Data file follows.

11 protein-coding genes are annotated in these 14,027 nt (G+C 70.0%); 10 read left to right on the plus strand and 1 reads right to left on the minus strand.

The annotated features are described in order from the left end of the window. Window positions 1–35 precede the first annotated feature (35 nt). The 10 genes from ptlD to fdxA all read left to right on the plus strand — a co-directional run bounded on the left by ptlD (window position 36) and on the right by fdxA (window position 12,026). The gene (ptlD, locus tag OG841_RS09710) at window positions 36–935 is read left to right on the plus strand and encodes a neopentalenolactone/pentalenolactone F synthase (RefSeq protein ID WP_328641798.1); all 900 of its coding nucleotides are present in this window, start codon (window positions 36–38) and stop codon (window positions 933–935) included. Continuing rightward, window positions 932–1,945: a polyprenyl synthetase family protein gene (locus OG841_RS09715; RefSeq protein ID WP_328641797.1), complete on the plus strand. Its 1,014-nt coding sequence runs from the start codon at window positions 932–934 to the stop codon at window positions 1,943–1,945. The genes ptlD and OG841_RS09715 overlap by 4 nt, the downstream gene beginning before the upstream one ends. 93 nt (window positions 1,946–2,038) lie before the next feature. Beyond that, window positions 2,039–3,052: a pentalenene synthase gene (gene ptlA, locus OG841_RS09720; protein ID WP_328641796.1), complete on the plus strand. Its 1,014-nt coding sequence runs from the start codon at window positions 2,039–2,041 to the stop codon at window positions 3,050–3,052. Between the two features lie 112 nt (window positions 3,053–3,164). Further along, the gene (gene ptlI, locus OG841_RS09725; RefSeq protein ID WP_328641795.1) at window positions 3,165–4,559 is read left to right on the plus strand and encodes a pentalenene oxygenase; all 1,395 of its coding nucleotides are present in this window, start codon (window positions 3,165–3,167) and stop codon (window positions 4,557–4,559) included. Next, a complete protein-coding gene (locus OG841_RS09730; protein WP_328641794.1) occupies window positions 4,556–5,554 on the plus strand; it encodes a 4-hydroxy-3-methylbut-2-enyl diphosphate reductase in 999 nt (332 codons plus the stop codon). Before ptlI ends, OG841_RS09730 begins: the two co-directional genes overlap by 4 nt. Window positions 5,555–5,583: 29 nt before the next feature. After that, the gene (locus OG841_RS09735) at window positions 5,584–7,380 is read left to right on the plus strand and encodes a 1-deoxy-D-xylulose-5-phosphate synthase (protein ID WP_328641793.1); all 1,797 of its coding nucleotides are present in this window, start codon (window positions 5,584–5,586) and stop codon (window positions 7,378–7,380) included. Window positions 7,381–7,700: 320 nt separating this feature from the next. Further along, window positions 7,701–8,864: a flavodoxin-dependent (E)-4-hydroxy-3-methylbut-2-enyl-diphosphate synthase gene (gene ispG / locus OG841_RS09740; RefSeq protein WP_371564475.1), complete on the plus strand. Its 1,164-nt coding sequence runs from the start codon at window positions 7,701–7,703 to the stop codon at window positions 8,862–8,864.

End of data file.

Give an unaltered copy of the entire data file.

11 protein-coding genes are annotated in these 14,027 nt (G+C 70.0%); 10 read left to right on the plus strand and 1 reads right to left on the minus strand.

The annotated features are described in order from the left end of the window. Window positions 1–35 precede the first annotated feature (35 nt). The 10 genes from ptlD to fdxA all read left to right on the plus strand — a co-directional run bounded on the left by ptlD (window position 36) and on the right by fdxA (window position 12,026). The gene (ptlD, locus tag OG841_RS09710) at window positions 36–935 is read left to right on the plus strand and encodes a neopentalenolactone/pentalenolactone F synthase (RefSeq protein ID WP_328641798.1); all 900 of its coding nucleotides are present in this window, start codon (window positions 36–38) and stop codon (window positions 933–935) included. Continuing rightward, window positions 932–1,945: a polyprenyl synthetase family protein gene (locus OG841_RS09715; RefSeq protein ID WP_328641797.1), complete on the plus strand. Its 1,014-nt coding sequence runs from the start codon at window positions 932–934 to the stop codon at window positions 1,943–1,945. The genes ptlD and OG841_RS09715 overlap by 4 nt, the downstream gene beginning before the upstream one ends. 93 nt (window positions 1,946–2,038) lie before the next feature. Beyond that, window positions 2,039–3,052: a pentalenene synthase gene (gene ptlA, locus OG841_RS09720; protein ID WP_328641796.1), complete on the plus strand. Its 1,014-nt coding sequence runs from the start codon at window positions 2,039–2,041 to the stop codon at window positions 3,050–3,052. Between the two features lie 112 nt (window positions 3,053–3,164). Further along, the gene (gene ptlI, locus OG841_RS09725; RefSeq protein ID WP_328641795.1) at window positions 3,165–4,559 is read left to right on the plus strand and encodes a pentalenene oxygenase; all 1,395 of its coding nucleotides are present in this window, start codon (window positions 3,165–3,167) and stop codon (window positions 4,557–4,559) included. Next, a complete protein-coding gene (locus OG841_RS09730; protein WP_328641794.1) occupies window positions 4,556–5,554 on the plus strand; it encodes a 4-hydroxy-3-methylbut-2-enyl diphosphate reductase in 999 nt (332 codons plus the stop codon). Before ptlI ends, OG841_RS09730 begins: the two co-directional genes overlap by 4 nt. Window positions 5,555–5,583: 29 nt before the next feature. After that, the gene (locus OG841_RS09735) at window positions 5,584–7,380 is read left to right on the plus strand and encodes a 1-deoxy-D-xylulose-5-phosphate synthase (protein ID WP_328641793.1); all 1,797 of its coding nucleotides are present in this window, start codon (window positions 5,584–5,586) and stop codon (window positions 7,378–7,380) included. Window positions 7,381–7,700: 320 nt separating this feature from the next. Further along, window positions 7,701–8,864: a flavodoxin-dependent (E)-4-hydroxy-3-methylbut-2-enyl-diphosphate synthase gene (gene ispG / locus OG841_RS09740; RefSeq protein WP_371564475.1), complete on the plus strand. Its 1,164-nt coding sequence runs from the start codon at window positions 7,701–7,703 to the stop codon at window positions 8,862–8,864.